Monday, January 19, 2009

Beyond Barack: A Time to Break Idolatry
A King's Old Dream or the Emperor's New Clothes?

"Perhaps a new spirit is rising among us."
- Martin Luther King, Jr., April 4, 1967

- Me, January 19, 2009

If the much sought-after hope was finally affirmed on November 4, 2008, then surely the much-needed change is now just a day away. As George W. Bush makes a final pillow fort in the Lincoln Bedroom, giggles nostalgically whilst making some farewell fart noises with his hands in the Polk Bathroom, and orders a final decrusted PB&J from the Taft Kitchen, the rest of the country - if not the whole world - is eagerly anticipating a welcome return to reality after a surely surreal eight years.

Much ado has been made of Inauguration Day this time around and for good reason. There is certainly something to celebrate tomorrow. Yes, this is history. A sing-along concert replete with celebrities and rockstars was held on the steps of the Lincoln Memorial in Washington DC on Sunday. The timing, location, and occasion made the unmistakable connection - loudly, clearly, and deliberately - between the inspiration, influence, eloquence, and eminence of Martin Luther King, Jr. and the achievement, significance, confidence, and expectations of Barack Obama.

But while every media outlet, teary eyed pundit, sanctimonious blogger, and enthusiastic barista is all atingle with thoughts of peace, justice, and the first even moderately dark-skinned President, something seems amiss.

If Dr. King were still with us, if that April night in Memphis had been balmy rather than deadly, would he have supported Mr. Obama during his campaign for President? Would Dr. King approve of Barack's cabinet appointments, of his foreign policy advisers, of his bellicose posturing and aggressive threats, of his goals of increasing the size of the military, of "keeping all options on the table"?

On April 4, 1967 at Riverside Church in Manhattan, exactly one year to the day before his assassination, Martin Luther King, Jr. delivered a speech entitled "Beyond Vietnam: A Time to Break Silence" that resonates as loudly now as it did then - he dissented against America's imperial operations and foreign wars, challenged the citizens of the country he worked so hard to improve to protest the brutal actions of their government. He implored us all to stand with the oppressed, to side with the dispossessed, the exploited, the terrorized and the terrified, to challenge the hegemony and awesome power of the wealthy warmongers who send our sons and daughters to die for holographic ideologies, for dividends and assets, for, in King's own words, "the deadly Western arrogance that has poisoned the international atmosphere for so long."  This same arrogance, King said, explained the patronizing Western belief "that it has everything to teach others and nothing to learn from them."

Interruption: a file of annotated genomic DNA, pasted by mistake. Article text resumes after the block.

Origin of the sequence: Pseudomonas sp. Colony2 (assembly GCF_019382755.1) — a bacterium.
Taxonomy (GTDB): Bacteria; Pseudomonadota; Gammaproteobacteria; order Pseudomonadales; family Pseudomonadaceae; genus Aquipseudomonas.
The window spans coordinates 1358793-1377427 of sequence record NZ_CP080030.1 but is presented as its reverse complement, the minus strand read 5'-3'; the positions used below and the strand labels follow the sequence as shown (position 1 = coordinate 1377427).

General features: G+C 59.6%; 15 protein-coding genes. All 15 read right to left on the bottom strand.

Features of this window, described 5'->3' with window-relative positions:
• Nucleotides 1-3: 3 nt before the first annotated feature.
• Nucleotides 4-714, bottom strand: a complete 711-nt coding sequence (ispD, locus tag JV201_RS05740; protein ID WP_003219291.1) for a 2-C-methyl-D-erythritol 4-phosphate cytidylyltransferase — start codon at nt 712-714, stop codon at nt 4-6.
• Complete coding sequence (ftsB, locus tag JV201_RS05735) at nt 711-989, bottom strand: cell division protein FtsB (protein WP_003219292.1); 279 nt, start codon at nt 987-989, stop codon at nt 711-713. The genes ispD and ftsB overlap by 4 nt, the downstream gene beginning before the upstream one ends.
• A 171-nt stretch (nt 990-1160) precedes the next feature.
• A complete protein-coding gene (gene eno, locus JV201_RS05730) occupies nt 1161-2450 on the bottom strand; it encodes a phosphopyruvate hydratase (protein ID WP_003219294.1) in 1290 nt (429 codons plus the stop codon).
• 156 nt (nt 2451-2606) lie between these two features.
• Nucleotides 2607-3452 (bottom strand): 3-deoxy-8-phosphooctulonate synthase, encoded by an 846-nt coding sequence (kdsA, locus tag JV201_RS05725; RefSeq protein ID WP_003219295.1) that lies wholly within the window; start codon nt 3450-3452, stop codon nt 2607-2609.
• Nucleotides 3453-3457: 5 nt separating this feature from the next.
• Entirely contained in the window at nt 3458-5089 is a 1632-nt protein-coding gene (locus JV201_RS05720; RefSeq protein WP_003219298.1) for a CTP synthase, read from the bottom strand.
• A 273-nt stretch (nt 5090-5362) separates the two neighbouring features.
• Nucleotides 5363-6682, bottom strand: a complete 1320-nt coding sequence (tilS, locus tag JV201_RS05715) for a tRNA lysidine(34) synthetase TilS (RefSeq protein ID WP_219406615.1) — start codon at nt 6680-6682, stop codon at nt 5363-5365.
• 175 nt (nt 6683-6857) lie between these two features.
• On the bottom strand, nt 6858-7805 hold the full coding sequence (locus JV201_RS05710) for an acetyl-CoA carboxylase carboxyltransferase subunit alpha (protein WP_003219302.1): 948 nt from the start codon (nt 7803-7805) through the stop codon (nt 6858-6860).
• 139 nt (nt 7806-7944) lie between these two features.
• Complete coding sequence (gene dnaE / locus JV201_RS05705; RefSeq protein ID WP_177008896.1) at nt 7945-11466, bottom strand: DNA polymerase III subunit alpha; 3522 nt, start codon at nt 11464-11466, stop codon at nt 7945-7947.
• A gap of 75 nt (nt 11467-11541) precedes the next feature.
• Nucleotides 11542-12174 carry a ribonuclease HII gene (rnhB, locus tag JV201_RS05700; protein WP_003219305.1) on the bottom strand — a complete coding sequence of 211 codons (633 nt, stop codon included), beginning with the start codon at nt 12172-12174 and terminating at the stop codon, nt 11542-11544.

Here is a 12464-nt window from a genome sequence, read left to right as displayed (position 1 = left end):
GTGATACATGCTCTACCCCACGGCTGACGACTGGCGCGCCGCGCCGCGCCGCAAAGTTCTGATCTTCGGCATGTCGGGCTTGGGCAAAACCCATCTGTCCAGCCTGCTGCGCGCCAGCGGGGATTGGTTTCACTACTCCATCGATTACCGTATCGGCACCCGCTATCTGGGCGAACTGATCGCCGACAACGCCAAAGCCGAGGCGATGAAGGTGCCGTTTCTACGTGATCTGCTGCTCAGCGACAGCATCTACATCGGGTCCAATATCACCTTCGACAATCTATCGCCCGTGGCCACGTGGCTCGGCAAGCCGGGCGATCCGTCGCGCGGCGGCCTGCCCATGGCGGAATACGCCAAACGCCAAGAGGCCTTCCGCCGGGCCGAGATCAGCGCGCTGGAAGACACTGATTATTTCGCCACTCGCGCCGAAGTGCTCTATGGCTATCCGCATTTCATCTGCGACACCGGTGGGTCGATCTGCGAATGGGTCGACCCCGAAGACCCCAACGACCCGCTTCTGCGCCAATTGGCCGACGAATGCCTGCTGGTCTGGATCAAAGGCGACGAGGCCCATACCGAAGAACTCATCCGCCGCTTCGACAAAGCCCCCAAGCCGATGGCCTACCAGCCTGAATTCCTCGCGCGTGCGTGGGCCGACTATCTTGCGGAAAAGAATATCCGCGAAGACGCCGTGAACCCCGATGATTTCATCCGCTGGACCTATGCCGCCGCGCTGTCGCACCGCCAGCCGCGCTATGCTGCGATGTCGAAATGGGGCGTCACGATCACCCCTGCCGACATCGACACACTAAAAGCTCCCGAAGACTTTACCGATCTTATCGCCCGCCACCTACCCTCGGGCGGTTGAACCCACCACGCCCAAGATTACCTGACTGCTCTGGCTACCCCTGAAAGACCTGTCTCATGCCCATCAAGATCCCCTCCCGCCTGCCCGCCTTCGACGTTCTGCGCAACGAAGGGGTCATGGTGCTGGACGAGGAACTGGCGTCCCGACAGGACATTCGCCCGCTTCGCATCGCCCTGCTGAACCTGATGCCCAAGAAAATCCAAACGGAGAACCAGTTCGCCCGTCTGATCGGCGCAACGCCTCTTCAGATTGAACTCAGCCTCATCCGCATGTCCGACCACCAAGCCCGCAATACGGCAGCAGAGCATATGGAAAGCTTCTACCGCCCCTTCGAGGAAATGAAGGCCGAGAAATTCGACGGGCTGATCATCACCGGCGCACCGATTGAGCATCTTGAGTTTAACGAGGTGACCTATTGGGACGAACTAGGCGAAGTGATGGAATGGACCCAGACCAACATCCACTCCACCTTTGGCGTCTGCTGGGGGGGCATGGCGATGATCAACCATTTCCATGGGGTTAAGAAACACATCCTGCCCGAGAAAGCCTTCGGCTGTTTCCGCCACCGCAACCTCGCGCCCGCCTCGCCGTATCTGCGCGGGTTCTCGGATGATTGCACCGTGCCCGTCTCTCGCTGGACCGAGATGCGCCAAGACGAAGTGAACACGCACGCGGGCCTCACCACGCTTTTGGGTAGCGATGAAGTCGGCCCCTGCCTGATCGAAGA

Dr. King, who devoted his life to the pursuit of justice, peace, civil and human rights, railed against America's then current aggression in Vietnam, accusing the US government of being "the greatest purveyor of violence in the world today" and speaking out in the name of the "hundreds of thousands trembling under our violence." He made clear, though, that "the war in Vietnam is but a symptom of a far deeper malady within the American spirit."  He was right, of course, as this violence of ours has grown exponentially in the four decades since King's oration and the new Obama Administration shows no sign of changing course.

Is this a time of great optimism and hope or an opportunity to reaffirm and reorganize the struggle for true justice? Perhaps it is both. The stirring words of Dr. King are more relevant now than ever:

We are now faced with the fact that tomorrow is today. We are confronted with the fierce urgency of now. In this unfolding conundrum of life and history there is such a thing as being too late. Procrastination is still the thief of time. Life often leaves us standing bare, naked and dejected with a lost opportunity. The "tide in the affairs of men" does not remain at the flood; it ebbs. We may cry out desperately for time to pause in her passage, but time is deaf to every plea and rushes on. Over the bleached bones and jumbled residue of numerous civilizations are written the pathetic words: "Too late." There is an invisible book of life that faithfully records our vigilance or our neglect. "The moving finger writes, and having writ moves on..." We still have a choice today; nonviolent coexistence or violent co-annihilation.